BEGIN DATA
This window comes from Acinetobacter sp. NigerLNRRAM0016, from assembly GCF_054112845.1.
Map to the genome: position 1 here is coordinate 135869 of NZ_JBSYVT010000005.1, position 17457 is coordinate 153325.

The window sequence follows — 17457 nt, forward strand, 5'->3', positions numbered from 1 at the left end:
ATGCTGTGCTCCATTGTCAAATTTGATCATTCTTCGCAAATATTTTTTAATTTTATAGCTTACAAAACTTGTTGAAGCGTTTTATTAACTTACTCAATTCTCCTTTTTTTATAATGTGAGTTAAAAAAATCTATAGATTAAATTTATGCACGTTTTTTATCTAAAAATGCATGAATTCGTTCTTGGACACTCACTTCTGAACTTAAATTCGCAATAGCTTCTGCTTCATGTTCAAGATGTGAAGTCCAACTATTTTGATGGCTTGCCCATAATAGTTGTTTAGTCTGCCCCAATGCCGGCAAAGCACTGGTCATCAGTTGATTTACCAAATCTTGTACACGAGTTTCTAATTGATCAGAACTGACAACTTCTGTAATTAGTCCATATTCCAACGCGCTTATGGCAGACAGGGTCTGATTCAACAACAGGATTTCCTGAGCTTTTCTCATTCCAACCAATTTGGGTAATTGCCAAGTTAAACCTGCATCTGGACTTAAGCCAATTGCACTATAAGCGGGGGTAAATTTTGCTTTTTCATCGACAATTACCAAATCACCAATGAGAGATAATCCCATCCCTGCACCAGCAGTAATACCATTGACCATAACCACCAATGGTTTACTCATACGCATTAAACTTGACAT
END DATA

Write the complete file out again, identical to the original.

This window comes from Acinetobacter sp. NigerLNRRAM0016, from assembly GCF_054112845.1.
Map to the genome: position 1 here is coordinate 135869 of NZ_JBSYVT010000005.1, position 17457 is coordinate 153325.

The window sequence follows — 17457 nt, forward strand, 5'->3', positions numbered from 1 at the left end:
ATGCTGTGCTCCATTGTCAAATTTGATCATTCTTCGCAAATATTTTTTAATTTTATAGCTTACAAAACTTGTTGAAGCGTTTTATTAACTTACTCAATTCTCCTTTTTTTATAATGTGAGTTAAAAAAATCTATAGATTAAATTTATGCACGTTTTTTATCTAAAAATGCATGAATTCGTTCTTGGACACTCACTTCTGAACTTAAATTCGCAATAGCTTCTGCTTCATGTTCAAGATGTGAAGTCCAACTATTTTGATGGCTTGCCCATAATAGTTGTTTAGTCTGCCCCAATGCCGGCAAAGCACTGGTCATCAGTTGATTTACCAAATCTTGTACACGAGTTTCTAATTGATCAGAACTGACAACTTCTGTAATTAGTCCATATTCCAACGCGCTTATGGCAGACAGGGTCTGATTCAACAACAGGATTTCCTGAGCTTTTCTCATTCCAACCAATTTGGGTAATTGCCAAGTTAAACCTGCATCTGGACTTAAGCCAATTGCACTATAAGCGGGGGTAAATTTTGCTTTTTCATCGACAATTACCAAATCACCAATGAGAGATAATCCCATCCCTGCACCAGCAGTAATACCATTGACCATAACCACCAATGGTTTACTCATACGCATTAAACTTGACAT